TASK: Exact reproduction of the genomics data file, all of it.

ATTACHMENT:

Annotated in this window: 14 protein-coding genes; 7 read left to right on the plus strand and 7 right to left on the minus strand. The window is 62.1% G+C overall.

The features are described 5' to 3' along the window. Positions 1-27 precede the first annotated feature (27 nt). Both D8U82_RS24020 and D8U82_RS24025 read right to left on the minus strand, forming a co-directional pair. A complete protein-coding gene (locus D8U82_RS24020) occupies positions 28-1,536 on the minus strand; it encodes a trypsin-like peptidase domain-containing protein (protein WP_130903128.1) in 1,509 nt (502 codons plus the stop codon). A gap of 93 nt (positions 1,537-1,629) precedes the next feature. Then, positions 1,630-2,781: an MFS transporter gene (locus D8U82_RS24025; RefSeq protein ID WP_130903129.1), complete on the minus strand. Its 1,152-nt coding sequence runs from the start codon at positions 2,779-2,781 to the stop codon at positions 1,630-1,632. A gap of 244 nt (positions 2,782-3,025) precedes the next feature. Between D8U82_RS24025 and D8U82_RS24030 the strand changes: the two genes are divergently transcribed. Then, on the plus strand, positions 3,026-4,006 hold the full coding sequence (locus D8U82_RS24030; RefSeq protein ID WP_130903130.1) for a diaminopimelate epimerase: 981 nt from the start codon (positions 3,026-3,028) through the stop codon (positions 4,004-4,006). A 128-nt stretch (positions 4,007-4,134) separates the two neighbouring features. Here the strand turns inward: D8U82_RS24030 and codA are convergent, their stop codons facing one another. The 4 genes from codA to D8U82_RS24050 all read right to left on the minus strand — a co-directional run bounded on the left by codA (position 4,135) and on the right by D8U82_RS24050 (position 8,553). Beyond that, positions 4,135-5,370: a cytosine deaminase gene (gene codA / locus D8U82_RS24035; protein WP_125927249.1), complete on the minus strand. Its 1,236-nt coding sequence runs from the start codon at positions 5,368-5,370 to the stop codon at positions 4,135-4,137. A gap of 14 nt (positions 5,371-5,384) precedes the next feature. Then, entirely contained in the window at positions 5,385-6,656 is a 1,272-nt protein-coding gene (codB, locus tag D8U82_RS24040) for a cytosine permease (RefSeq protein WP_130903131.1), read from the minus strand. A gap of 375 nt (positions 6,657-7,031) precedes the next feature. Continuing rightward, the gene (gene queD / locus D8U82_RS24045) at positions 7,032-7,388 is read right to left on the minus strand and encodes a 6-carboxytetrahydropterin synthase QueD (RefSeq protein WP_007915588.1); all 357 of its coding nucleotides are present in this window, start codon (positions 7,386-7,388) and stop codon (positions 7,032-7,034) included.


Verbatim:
Annotated in this window: 14 protein-coding genes; 7 read left to right on the plus strand and 7 right to left on the minus strand. The window is 62.1% G+C overall.

The features are described 5' to 3' along the window. Positions 1-27 precede the first annotated feature (27 nt). Both D8U82_RS24020 and D8U82_RS24025 read right to left on the minus strand, forming a co-directional pair. A complete protein-coding gene (locus D8U82_RS24020) occupies positions 28-1,536 on the minus strand; it encodes a trypsin-like peptidase domain-containing protein (protein WP_130903128.1) in 1,509 nt (502 codons plus the stop codon). A gap of 93 nt (positions 1,537-1,629) precedes the next feature. Then, positions 1,630-2,781: an MFS transporter gene (locus D8U82_RS24025; RefSeq protein ID WP_130903129.1), complete on the minus strand. Its 1,152-nt coding sequence runs from the start codon at positions 2,779-2,781 to the stop codon at positions 1,630-1,632. A gap of 244 nt (positions 2,782-3,025) precedes the next feature. Between D8U82_RS24025 and D8U82_RS24030 the strand changes: the two genes are divergently transcribed. Then, on the plus strand, positions 3,026-4,006 hold the full coding sequence (locus D8U82_RS24030; RefSeq protein ID WP_130903130.1) for a diaminopimelate epimerase: 981 nt from the start codon (positions 3,026-3,028) through the stop codon (positions 4,004-4,006). A 128-nt stretch (positions 4,007-4,134) separates the two neighbouring features. Here the strand turns inward: D8U82_RS24030 and codA are convergent, their stop codons facing one another. The 4 genes from codA to D8U82_RS24050 all read right to left on the minus strand — a co-directional run bounded on the left by codA (position 4,135) and on the right by D8U82_RS24050 (position 8,553). Beyond that, positions 4,135-5,370: a cytosine deaminase gene (gene codA / locus D8U82_RS24035; protein WP_125927249.1), complete on the minus strand. Its 1,236-nt coding sequence runs from the start codon at positions 5,368-5,370 to the stop codon at positions 4,135-4,137. A gap of 14 nt (positions 5,371-5,384) precedes the next feature. Then, entirely contained in the window at positions 5,385-6,656 is a 1,272-nt protein-coding gene (codB, locus tag D8U82_RS24040) for a cytosine permease (RefSeq protein WP_130903131.1), read from the minus strand. A gap of 375 nt (positions 6,657-7,031) precedes the next feature. Continuing rightward, the gene (gene queD / locus D8U82_RS24045) at positions 7,032-7,388 is read right to left on the minus strand and encodes a 6-carboxytetrahydropterin synthase QueD (RefSeq protein WP_007915588.1); all 357 of its coding nucleotides are present in this window, start codon (positions 7,386-7,388) and stop codon (positions 7,032-7,034) included.